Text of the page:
HyperLink   EMOGI: Efficient Memory-access for Out-of-memory Graph-traversal in GPUs
Publication Year:
  Seung Won Min, Vikram Sharma Mailthody, Zaid Qureshi, Jinjun Xiong, Eiman Ebrahimi, Wen-mei Hwu
  PVLDB, Volume 14, No. 2, October 2020

Modern analytics and recommendation systems are increasingly based on graph data that capture the relations between entities being analyzed. Practical graphs come in huge sizes, offer massive parallelism, and are stored in sparse-matrix formats such as compressed sparse row (CSR). To exploit the massive parallelism, developers are increasingly interested in using GPUs for graph traversal. However, due to their sizes, graphs often do not fit into the GPU memory. Prior works have either used input data pre-processing/partitioning or unified virtual memory (UVM) to migrate chunks of data from the host memory to the GPU memory. However, the large, multi-dimensional, and sparse nature of graph data presents a major challenge to these schemes and results in significant amplification of data movement and reduced effective data throughput. In this work, we propose EMOGI, an alternative approach to traverse graphs that do not fit in GPU memory using direct cache-line-sized access to data stored in host memory.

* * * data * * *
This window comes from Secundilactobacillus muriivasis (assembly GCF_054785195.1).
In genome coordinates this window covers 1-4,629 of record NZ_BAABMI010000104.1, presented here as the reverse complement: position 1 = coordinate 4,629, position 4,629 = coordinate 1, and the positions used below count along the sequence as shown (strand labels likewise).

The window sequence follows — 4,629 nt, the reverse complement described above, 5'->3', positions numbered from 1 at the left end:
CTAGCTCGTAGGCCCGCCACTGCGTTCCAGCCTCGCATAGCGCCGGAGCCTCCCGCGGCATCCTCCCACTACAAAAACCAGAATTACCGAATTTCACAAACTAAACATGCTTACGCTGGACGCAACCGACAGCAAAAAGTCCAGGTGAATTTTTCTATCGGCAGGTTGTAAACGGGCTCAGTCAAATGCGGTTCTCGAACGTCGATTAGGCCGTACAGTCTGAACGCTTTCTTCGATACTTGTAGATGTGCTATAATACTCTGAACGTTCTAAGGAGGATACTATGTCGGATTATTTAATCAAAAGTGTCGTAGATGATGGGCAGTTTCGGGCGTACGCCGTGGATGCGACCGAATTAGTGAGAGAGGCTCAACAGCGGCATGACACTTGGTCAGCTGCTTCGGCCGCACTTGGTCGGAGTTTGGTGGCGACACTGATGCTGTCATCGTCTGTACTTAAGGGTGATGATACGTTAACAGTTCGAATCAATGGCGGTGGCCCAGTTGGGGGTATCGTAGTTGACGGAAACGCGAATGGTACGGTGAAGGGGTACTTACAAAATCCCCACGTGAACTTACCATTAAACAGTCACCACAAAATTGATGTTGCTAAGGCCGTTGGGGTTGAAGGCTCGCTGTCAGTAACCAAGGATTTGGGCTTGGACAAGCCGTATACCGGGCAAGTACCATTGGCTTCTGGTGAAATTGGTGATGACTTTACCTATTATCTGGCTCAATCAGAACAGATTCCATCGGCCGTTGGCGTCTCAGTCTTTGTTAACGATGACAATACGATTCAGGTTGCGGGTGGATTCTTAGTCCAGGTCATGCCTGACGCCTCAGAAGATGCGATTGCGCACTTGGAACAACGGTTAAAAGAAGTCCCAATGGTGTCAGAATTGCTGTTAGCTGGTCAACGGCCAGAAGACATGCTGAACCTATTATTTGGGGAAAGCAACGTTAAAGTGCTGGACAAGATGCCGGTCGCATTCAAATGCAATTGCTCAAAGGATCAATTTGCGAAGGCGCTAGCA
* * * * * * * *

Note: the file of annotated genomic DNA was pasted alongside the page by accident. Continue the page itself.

This paper addresses the open question of whether a sufficiently large number of overlapping cache-line-sized accesses can be sustained to 1) tolerate the long latency to host memory, 2) fully utilize the available bandwidth, and 3) achieve favorable execution performance. We analyze the data access patterns of several graph traversal applications in GPU over PCIe using an FPGA to understand the cause of poor external bandwidth utilization. By carefully coalescing and aligning external memory requests, we show that we can minimize the number of PCIe transactions and nearly fully utilize the PCIe bandwidth even with direct cache-line accesses to the host memory. EMOGI achieves 2.92x speedup on average compared to the optimized UVM implementations in various graph traversal applications. We also show that EMOGI scales better than a UVM-based solution when the system uses higher bandwidth interconnects such as PCIe 4.0.